The parade of first cars to cross from Manette to Bremerton. The first people to drive across were chosen by lottery. I rode my bicycle back to Manette.
And some motorcycles too.

Wednesday, November 2, 2011

Seattle International Auto Show

Today was my yearly trip to Seattle to look at the new cars at the Seattle International Auto Show at the Century Link Field Exhibition Hall, AKA as "The Clink".

As in previous years, the new auto displays were very glitzy and the sales personnel friendly.

 The Cadillac CTS-V coupe. This was painted in the black diamond finish. It was beyond metal flake and hard to describe the appearance of the sparkly finish. I set in this car and it is very comfortable. Ricaro seats with nice bolsters. Also, with it's high horsepower and great suspension package, it has bested the European luxury cars in performance. This is NOT my uncles luxury Cadillac!
 Ahh, the Mustang Boss 302! This car was locked up and I could not sit in it. They would not open the hood either. This is a serious performance vehicle. With it's high horsepower V8(444 hp), handling package and spoilers, this car just begs to be driven fast on a track. Surprisingly, Ford removed the back seat. It is a true two seat car now!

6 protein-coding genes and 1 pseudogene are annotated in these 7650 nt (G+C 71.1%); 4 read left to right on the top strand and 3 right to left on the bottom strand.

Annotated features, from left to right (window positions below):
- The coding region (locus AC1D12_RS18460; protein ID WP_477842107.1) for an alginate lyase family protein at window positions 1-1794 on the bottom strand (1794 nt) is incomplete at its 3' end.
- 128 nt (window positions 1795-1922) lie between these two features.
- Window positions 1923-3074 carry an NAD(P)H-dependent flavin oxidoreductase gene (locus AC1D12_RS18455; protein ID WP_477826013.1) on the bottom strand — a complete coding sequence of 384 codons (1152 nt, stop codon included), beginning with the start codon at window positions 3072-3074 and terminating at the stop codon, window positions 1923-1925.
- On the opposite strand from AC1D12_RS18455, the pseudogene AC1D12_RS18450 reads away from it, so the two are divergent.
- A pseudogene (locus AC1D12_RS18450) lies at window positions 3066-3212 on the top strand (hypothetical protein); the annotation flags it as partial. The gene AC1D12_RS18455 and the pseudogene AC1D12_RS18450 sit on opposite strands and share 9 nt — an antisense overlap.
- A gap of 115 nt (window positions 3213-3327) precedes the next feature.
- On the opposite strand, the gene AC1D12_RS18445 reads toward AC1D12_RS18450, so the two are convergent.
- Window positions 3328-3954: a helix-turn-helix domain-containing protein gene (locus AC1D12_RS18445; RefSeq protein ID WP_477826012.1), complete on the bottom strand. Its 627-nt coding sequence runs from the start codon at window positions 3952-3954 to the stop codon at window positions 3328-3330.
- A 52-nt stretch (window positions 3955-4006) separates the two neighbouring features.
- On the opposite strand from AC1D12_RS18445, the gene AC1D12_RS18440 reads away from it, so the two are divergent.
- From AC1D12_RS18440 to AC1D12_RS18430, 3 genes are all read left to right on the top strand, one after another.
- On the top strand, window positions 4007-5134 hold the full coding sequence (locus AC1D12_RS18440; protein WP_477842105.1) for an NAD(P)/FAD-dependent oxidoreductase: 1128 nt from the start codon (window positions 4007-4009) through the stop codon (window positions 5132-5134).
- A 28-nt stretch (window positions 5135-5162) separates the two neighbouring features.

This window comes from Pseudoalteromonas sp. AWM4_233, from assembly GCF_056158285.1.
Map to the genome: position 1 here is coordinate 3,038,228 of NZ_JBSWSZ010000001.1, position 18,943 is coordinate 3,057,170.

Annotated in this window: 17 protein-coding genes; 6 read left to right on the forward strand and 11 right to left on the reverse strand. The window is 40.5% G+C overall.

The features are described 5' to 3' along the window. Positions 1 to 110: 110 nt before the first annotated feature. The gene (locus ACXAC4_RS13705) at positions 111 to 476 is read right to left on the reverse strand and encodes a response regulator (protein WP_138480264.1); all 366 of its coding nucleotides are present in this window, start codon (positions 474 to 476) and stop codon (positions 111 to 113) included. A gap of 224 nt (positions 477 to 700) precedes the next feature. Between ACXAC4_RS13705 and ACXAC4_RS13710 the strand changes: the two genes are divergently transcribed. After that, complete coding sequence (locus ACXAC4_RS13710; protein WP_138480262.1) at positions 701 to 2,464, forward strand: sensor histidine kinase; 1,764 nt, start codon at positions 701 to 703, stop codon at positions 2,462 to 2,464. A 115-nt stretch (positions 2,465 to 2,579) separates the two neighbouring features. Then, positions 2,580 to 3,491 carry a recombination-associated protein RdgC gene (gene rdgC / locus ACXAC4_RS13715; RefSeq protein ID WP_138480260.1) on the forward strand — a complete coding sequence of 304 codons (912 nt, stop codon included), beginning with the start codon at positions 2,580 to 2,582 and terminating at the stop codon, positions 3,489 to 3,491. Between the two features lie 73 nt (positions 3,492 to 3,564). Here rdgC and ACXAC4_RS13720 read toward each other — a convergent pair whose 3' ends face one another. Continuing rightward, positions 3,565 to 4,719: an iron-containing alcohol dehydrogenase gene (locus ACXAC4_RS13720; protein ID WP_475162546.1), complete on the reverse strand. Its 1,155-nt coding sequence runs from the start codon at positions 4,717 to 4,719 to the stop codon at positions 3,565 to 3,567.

The rear spoiler looks functional.
 Ford F150, SVT. This has a larger engine, offroad suspension, fender flares and a very comfortable interior. I could enjoy driving this. I am not a big fan of four door cabs. I wonder if they make this in a standard or super cab?
 One from the other side. Chevorlet Corvette. I have already forgot the model, but this guy had a supercharged V8. Sort of cheesy, they put a plexiglases window in the hood to see the supercharger.
 Hard to see in this photo, but this model of the Mini Cooper has a streamlined roof that ends in a hatchback. Called the Mini Coupe, it is not as boxy as the original flat top Mini Hardtop. It has lost the rear seat too and is now a two seater. The "S" model also utilizes a turbo instead of the supercharger that I was used to. One cool feature too is the rear spoiler that automatically deploys above 50 MPH.
 I was told that the Dodge Charger had been redesigned. Sure enough, I like the full width tail light.
 I still think of the Charger as a four door sedan. But this baby had a Hemi engine, suspension package, Brembo brakes and sporty wheels. Pretty cool family car!
 Ahh yes! The Dodge Challenger! This is the car that I would buy if I had LOTS of disposable income.... Oh well, nice to dream! To me, this so resembles the late 60's early 70's Challengers. But these have a 392 cubic inch Hemi engine, better suspension, brakes and interiors.
 I always like this stance!
Can you say Hemi?!
And finally, here is a high end Lamborgini.